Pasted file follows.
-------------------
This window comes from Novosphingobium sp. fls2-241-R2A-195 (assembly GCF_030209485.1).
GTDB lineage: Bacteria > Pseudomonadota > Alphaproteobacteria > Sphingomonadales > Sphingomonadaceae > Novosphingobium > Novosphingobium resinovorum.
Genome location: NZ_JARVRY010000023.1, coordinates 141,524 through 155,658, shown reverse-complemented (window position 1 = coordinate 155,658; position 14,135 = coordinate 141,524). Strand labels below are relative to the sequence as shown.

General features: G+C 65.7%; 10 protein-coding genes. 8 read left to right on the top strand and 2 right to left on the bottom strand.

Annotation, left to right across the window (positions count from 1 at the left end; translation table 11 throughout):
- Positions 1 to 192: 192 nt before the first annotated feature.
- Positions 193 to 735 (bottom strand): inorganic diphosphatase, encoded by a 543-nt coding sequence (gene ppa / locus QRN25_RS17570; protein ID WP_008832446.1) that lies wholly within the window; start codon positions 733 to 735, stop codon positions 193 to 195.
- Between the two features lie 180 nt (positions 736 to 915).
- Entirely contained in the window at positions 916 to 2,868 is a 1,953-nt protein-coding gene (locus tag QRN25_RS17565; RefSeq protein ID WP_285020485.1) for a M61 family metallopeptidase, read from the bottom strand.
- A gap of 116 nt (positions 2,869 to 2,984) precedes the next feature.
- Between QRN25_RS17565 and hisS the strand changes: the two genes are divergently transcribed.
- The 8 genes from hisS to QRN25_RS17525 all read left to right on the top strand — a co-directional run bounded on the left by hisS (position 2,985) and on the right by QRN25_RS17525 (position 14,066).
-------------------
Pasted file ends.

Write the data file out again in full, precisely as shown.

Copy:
This window comes from Novosphingobium sp. fls2-241-R2A-195 (assembly GCF_030209485.1).
GTDB lineage: Bacteria > Pseudomonadota > Alphaproteobacteria > Sphingomonadales > Sphingomonadaceae > Novosphingobium > Novosphingobium resinovorum.
Genome location: NZ_JARVRY010000023.1, coordinates 141,524 through 155,658, shown reverse-complemented (window position 1 = coordinate 155,658; position 14,135 = coordinate 141,524). Strand labels below are relative to the sequence as shown.

General features: G+C 65.7%; 10 protein-coding genes. 8 read left to right on the top strand and 2 right to left on the bottom strand.

Annotation, left to right across the window (positions count from 1 at the left end; translation table 11 throughout):
- Positions 1 to 192: 192 nt before the first annotated feature.
- Positions 193 to 735 (bottom strand): inorganic diphosphatase, encoded by a 543-nt coding sequence (gene ppa / locus QRN25_RS17570; protein ID WP_008832446.1) that lies wholly within the window; start codon positions 733 to 735, stop codon positions 193 to 195.
- Between the two features lie 180 nt (positions 736 to 915).
- Entirely contained in the window at positions 916 to 2,868 is a 1,953-nt protein-coding gene (locus tag QRN25_RS17565; RefSeq protein ID WP_285020485.1) for a M61 family metallopeptidase, read from the bottom strand.
- A gap of 116 nt (positions 2,869 to 2,984) precedes the next feature.
- Between QRN25_RS17565 and hisS the strand changes: the two genes are divergently transcribed.
- The 8 genes from hisS to QRN25_RS17525 all read left to right on the top strand — a co-directional run bounded on the left by hisS (position 2,985) and on the right by QRN25_RS17525 (position 14,066).